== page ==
Rising to the challenge

By Liu Tian Source:Global Times Published: 2015-9-28 18:38:01

China’s IT outsourcing industry is a long way from rivaling that of India

China's IT outsourcing industry is growing rapidly thanks to government support and an increase in domestic demand. However, it still lags far behind that of India in terms of scale, talent and experience. China's expanding domestic market and competitive labor costs are positive factors, however, India is still way ahead due to its first-mover advantage and English language level. Experts are divided on if and when China is going to be able to overcome its disadvantages and build an IT outsourcing industry that can challenge India's.

Photo: CFP

Every weekday morning, thousands of workers stream out of the metro stop at Zhangjiang High-Tech Park in Shanghai's Pudong New Area on their way to work.

Many of them are at the vanguard of China's push to become a major player in the global IT outsourcing industry, offering technical support and development services to companies from around the world.

Zhangjiang High-Tech Park specializes in software, semiconductors, information technology and life sciences, and can be seen as a microcosm of China's booming IT industry.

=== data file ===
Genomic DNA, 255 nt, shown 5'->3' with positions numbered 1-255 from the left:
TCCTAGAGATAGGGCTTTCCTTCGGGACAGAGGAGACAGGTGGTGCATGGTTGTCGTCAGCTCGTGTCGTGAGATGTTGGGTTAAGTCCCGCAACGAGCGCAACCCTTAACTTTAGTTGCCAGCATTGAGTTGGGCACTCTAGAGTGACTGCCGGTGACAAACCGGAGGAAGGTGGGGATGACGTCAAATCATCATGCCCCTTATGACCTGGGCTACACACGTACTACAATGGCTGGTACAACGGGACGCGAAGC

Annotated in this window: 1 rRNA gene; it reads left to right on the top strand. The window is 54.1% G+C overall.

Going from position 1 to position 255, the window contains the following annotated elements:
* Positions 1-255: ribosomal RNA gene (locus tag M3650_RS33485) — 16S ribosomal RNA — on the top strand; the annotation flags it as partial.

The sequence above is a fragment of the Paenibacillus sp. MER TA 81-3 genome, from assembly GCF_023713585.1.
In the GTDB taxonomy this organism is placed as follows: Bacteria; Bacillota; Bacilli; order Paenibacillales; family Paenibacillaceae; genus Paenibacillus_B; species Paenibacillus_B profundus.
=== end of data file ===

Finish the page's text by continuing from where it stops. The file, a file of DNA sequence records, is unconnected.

Many of the enterprises in the park are focusing on IT outsourcing, attracted by the rapidly growing market that was valued at $288 billion in 2013, according to research firm Gartner.

However, China may have got to the party too late.

India has traditionally been the most competitive country in the sector, and has long been viewed as the reserve base for the world's IT industry thanks to low hiring costs and its large supply of English-speaking high-level graduates.

Talent pool

India produces more than 50,000 software technology talents every year, and this is growing by a phenomenal 50 percent every year, according to a report from news portal sohu.com.

As early as 2012, the software and related services sector created a total output value up to $100 billion for India and employed about 2.5 million people, making the industry an important component in the Indian economy, news portal hexun.com reported in May, citing Li Tingxuan, a research fellow at the Liaowang Institute, a think tank affiliated with the official Xinhua News Agency.

While India accounts for about 50 percent of the global market, China accounts for less than 10 percent.

However, China is ramping up development in the sector. The country's software and related services sector rose 20.2 percent year-on-year to 3.7 trillion yuan ($580 billion) in 2014, according to a report released by the Ministry of Industry and Information Technology in March.

Rapid growth

Though accounting for less than 10 percent of global market share, China's IT outsourcing industry has been growing fast in recent years.

This rapid pace of development makes China the biggest challenger to India for the lead spot in the global IT outsourcing industry. However, India has a substantial head start that means China has a long way to go if it is to catch up.